“Average minutes per day men and women spent in household activities. Women totaled 2 hours 15 minutes while men totaled 1 hour 25 minutes.” (n.d.). [digital image] Retrieved from

Baxter, J. (2013). Families working together. Family Matters, 92, 77-83. Retrieved from

CHFD225, Lesson 4 (n.d.). Family Adaption to Competing Pressures of Work and Family Life. Retrieved from

“Dimensions of Gender Inequality”. (2012). Saylor Academy. Retrieved from

Trask, B. S. (2016, December 21). Blending Work and Family: You Are Not Alone. [digital video] Retrieved from

Classmate #2:

This week’s lesson, “work-family conflict,” discussed how both work and family overlap with each other. I want to look at how both work responsibilities and family responsibilities could take a back seat to work. In some cases, your family responsibilities could affect your work performance.

Family deal with spillover from behavior patterns changes between family and work, due to moods, feelings. The example used in the lesson was a husband come home from work frustrated about what is going on at work; he might take his anger and problems out on his wife and children. The flipside to that is that he could easily take his issues from home to work. If a person is dealing with something at home, the more the person deals with the problem, the more the problem is going to start effect there work behavior. The person isn’t going to focus as they should.

A second example is when a person makes work their life and forget their responsibility as a parent. With the increase of women working in the United States workforce, this has increased the opportunities for women that want to take a more active role when staying at home to raise their children. Unfortunately, men have to work full time, hard labor jobs because the stereotype is that man will be the provider for his family. In doing so, one must find a balance between work and family.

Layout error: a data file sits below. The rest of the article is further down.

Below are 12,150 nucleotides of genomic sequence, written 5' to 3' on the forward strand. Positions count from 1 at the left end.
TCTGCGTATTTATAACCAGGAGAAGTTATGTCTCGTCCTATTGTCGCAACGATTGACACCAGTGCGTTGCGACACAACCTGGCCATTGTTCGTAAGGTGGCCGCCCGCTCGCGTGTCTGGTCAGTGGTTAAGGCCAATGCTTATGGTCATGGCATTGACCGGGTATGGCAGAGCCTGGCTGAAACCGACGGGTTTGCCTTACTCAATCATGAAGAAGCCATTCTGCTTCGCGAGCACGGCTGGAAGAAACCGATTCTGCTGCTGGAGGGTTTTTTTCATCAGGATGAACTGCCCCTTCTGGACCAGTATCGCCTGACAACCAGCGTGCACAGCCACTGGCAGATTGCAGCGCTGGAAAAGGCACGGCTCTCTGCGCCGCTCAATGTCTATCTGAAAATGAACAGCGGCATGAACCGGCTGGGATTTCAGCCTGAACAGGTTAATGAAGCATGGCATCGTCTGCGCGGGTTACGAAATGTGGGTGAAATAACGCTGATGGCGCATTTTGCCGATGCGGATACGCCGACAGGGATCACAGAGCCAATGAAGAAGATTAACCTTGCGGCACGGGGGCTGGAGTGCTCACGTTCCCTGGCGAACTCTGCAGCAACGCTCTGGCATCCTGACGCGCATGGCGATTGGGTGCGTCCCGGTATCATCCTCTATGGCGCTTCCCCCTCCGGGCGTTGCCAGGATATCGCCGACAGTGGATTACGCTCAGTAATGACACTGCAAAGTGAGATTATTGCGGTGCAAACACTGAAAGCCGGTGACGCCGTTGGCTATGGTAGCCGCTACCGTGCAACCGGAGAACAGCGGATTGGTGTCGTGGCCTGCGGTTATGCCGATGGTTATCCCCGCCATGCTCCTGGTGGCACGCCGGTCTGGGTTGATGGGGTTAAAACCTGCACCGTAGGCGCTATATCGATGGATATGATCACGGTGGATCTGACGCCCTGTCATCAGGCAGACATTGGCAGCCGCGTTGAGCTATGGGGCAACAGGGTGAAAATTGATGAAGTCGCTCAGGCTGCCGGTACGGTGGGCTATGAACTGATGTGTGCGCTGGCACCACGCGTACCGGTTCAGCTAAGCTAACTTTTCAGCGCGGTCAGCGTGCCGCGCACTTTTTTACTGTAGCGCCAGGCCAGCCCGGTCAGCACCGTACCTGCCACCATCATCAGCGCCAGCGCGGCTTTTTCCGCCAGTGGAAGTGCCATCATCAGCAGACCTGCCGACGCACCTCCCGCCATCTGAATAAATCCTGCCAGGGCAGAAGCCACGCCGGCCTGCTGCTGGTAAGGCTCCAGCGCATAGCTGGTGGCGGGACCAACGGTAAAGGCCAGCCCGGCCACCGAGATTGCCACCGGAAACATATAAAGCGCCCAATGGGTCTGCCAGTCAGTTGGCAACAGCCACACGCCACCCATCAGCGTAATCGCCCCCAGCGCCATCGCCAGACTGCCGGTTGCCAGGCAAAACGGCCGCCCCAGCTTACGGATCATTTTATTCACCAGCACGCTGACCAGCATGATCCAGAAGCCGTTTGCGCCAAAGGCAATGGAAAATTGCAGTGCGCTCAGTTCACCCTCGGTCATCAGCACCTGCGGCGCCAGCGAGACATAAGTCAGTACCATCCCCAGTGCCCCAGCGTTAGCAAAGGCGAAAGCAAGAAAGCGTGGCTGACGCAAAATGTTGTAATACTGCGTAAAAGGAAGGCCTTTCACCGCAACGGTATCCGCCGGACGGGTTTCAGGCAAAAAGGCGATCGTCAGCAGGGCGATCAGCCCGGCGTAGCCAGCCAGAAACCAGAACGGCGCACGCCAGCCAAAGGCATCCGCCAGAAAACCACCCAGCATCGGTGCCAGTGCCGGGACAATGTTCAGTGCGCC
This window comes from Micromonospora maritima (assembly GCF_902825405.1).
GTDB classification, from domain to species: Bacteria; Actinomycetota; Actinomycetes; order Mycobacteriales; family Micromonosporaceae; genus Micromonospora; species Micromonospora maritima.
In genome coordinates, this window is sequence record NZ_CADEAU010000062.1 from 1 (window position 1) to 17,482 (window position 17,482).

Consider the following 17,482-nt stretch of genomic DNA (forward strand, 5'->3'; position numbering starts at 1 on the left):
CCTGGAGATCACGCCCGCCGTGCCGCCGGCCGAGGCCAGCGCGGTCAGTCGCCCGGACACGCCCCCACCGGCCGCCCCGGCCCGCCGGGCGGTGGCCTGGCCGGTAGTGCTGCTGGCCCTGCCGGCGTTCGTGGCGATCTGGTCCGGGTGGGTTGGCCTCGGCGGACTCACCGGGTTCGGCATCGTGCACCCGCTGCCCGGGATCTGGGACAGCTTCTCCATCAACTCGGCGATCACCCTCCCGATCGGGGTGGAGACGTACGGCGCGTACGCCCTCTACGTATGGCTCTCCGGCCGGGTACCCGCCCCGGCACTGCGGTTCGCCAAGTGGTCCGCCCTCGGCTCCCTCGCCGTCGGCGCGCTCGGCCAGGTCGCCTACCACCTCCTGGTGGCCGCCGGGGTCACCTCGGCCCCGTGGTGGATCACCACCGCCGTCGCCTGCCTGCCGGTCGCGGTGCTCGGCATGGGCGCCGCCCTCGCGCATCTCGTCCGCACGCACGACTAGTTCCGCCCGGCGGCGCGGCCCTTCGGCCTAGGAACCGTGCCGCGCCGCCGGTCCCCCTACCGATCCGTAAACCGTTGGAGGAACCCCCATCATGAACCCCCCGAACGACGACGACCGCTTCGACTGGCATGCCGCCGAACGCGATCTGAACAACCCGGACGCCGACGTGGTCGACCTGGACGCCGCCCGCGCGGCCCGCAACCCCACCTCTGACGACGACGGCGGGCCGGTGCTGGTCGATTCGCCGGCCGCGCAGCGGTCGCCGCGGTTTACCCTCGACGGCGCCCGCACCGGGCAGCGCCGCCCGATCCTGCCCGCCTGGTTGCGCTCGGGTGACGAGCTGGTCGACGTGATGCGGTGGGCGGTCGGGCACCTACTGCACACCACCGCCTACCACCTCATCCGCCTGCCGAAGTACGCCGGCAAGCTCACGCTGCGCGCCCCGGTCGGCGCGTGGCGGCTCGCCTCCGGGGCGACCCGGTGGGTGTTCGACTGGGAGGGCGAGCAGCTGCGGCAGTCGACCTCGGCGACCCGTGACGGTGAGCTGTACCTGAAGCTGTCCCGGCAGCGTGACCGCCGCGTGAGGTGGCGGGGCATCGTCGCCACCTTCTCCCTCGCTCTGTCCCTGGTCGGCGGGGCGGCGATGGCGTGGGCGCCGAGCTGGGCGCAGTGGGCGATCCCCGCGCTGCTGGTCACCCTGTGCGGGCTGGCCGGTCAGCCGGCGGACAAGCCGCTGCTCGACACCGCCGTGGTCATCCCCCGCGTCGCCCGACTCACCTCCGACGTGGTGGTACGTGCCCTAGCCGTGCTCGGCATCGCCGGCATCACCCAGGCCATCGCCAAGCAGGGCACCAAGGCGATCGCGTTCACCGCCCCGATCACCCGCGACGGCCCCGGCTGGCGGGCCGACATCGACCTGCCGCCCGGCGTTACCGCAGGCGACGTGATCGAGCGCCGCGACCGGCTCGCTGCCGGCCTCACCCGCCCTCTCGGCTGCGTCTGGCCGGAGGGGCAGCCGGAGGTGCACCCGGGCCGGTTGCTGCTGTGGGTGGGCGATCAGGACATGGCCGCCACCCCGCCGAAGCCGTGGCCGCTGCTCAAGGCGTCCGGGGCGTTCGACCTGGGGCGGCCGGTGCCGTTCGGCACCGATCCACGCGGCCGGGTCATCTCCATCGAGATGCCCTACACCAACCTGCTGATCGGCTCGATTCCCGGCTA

Work-family conflict seems to be an increasingly prominent stressor in an everyday working-class family. When attempting to balance both, it extremely hard to fulfill both work requirements and, more importantly, family responsibilities. With father and mother, both working families, families are more financially stable. The downfall could be that economically stable families have more issues in the rearing their child development. The kids feel entitled to certain privileges. They do not see the hard work, and they struggle it took to get there. With that in mind, it is easy to see how this dynamic would impact families and the way they function.

Even though financial stability provides more opportunities for everyone in the family, work conditions are another way that work-family conflict impacts families. With many jobs today stating that you will travel as part of your job, this creates less time with the family. Family relationships then suffer. In the Army and the Marines, they say that if they wanted you to have a family, they would have issued you one in Basic Training, which means that you need to dedicate all your time to your job and nothing else. This mindset has burnt out many Soldiers, and they have become less productive in their daily duty. The idea has caused many marriages and careers to fail.

So in closing, the social roles for both men working more in the household and women working more in the workforce and not at home, there will continue to be a shift. There is no perfect way to have a utopia that is desired.

Minimum 150 words answer to each

CHFD225 Week 4 Forum